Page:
By Jeffrey Epstein
Have you always wanted to be a big Broadway diva?
Yeah. Basically. [Laughs] It's definitely a dream come true. When people say 'Was SNL your dream?' Well, it was at a certain point. But it wasn't something I lay in bed when I was a kid thinking about. I wanted to be Annie.
You've played Fanny Brice in Funny Girl, Mrs. Peachum in Threepenny Opera, Columbia in Rocky Horror, and now Elphaba. Is there another role you'd love to play?
I would love to do Fanny Brice in a New York production. It's absolutely a dream. I don't know how to get the rights or to get someone to do it. I need to find a wealthy gay patron! It's something I can really relate to. And of course I'd like to originate something. Because Idina originated the role in Wicked before me, it's still her part: her phrasing, her blocking. There are times when that can feel, frankly, like a big pain in the ass because you're a bit shoehorned. But that's the nature of replacing. The nice thing about doing Wicked in New York is that I'm starting to meet new songwriters and have been getting some calls for workshops, and that's really where it all begins.
It's rare that someone goes from Saturday Night Live to, say, musical theater. Did people question your decision?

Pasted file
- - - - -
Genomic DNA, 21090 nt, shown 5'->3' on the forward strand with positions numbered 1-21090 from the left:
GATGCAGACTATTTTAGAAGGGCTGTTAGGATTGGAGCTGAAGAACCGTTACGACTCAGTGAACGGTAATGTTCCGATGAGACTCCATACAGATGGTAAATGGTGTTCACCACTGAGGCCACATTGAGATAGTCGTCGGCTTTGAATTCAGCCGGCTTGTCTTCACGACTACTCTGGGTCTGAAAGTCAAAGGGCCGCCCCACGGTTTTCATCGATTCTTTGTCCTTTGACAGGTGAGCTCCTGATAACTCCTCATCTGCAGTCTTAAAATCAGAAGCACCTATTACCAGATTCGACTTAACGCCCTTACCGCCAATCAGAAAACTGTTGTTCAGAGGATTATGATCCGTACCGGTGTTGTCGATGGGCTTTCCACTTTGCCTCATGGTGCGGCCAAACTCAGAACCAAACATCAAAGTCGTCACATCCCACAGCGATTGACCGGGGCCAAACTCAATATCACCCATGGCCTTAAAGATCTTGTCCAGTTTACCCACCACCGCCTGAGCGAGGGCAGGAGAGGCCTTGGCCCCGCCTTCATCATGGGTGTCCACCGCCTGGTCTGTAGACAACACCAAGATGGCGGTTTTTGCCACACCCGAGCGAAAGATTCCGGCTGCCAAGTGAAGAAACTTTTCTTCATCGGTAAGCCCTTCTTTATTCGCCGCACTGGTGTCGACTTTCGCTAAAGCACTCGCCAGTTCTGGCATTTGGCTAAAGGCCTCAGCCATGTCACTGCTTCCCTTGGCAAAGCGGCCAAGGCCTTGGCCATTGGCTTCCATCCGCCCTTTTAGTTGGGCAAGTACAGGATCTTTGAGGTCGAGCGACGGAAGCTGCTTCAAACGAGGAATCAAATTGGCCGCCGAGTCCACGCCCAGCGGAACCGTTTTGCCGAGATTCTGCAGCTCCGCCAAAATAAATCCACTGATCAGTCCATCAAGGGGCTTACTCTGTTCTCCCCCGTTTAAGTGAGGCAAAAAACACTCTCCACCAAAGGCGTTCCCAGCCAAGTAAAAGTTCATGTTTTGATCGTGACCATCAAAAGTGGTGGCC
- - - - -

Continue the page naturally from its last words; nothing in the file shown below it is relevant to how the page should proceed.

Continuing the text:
I didn't really ask. I am with a manager who really gets multifaceted performers. Frankly a lot of other people would have said, 'You're crazy, you have to stay in TV.' I did a pilot. I did Reefer. But I definitely have someone in my life professionally who understands the value of what it means. He encouraged me to write my one-woman show, Let It Rip. I have this act and this real goal in mind to create a life of Broadway shows and concerts. The truth of it is, at the end of the day, I am happier when I'm singing. My therapist told me there's a study that says people who sing every day are happier. I wasn't going to do Wicked on Broadway. I was done with Wicked. But when it came back up'and I had to start just one week after Threepenny closed'I like the feeling of using my voice every day' It's a unique way to express yourself. If I had gone the other route'to say no theater ever and gone out to LA, I would go crazy. I'm not the type of actor who wants to sit around auditioning every day and doing deals. In New York you're always doing a workshop or a benefit. You can put your anxiety on hold because you're working. It's not the most lucrative route or the fanciest. It's the most fulfilling. At least for me.